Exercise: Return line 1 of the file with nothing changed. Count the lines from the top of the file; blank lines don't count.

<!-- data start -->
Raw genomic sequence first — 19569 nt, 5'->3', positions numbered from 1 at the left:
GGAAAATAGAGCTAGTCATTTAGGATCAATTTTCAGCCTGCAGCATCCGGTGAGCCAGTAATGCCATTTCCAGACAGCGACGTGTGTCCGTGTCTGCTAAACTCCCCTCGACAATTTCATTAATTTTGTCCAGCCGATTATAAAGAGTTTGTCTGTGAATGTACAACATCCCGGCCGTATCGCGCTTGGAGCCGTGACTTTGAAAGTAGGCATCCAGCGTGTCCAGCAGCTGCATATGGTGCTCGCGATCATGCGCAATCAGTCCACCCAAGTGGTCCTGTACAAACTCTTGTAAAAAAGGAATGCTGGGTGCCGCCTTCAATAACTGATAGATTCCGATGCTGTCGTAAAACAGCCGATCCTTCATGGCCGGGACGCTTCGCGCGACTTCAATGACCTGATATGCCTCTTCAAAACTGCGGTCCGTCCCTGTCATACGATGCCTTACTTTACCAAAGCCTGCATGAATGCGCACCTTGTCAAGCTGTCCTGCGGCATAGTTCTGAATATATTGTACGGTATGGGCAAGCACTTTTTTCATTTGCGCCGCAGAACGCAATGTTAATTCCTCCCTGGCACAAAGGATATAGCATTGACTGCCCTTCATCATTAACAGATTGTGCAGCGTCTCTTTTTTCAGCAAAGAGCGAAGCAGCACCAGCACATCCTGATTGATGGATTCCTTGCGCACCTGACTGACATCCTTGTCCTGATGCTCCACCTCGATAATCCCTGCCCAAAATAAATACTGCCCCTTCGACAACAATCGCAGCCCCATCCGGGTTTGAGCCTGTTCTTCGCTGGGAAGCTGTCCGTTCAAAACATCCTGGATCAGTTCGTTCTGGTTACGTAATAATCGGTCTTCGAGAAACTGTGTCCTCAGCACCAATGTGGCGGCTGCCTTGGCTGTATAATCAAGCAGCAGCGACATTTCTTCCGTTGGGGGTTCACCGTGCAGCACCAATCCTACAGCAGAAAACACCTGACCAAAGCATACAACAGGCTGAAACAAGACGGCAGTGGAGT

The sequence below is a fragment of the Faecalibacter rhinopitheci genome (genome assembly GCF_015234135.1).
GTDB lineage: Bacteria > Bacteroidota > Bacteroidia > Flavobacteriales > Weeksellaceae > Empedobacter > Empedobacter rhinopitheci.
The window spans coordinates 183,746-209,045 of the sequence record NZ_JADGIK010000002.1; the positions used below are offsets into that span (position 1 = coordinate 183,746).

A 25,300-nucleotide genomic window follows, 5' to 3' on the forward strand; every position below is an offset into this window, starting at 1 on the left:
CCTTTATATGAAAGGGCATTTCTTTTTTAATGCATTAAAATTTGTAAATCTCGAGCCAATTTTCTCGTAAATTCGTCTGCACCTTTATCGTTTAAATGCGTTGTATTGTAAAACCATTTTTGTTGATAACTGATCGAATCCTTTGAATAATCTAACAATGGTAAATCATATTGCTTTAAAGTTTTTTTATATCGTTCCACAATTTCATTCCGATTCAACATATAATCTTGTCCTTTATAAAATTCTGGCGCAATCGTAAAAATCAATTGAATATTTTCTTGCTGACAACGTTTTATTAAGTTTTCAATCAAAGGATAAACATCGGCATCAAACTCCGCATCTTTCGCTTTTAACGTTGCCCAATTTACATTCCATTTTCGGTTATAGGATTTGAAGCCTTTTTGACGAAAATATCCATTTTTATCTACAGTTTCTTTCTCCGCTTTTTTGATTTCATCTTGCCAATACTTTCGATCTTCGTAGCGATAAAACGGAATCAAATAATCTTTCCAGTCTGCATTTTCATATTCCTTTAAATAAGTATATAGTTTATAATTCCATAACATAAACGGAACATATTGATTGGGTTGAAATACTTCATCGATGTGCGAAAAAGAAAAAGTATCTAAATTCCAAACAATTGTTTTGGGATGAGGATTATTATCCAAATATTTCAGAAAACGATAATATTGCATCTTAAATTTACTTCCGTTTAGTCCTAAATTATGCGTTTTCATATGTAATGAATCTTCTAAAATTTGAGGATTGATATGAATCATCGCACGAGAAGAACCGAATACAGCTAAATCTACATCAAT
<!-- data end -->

Raw genomic sequence first — 19569 nt, 5'->3', positions numbered from 1 at the left: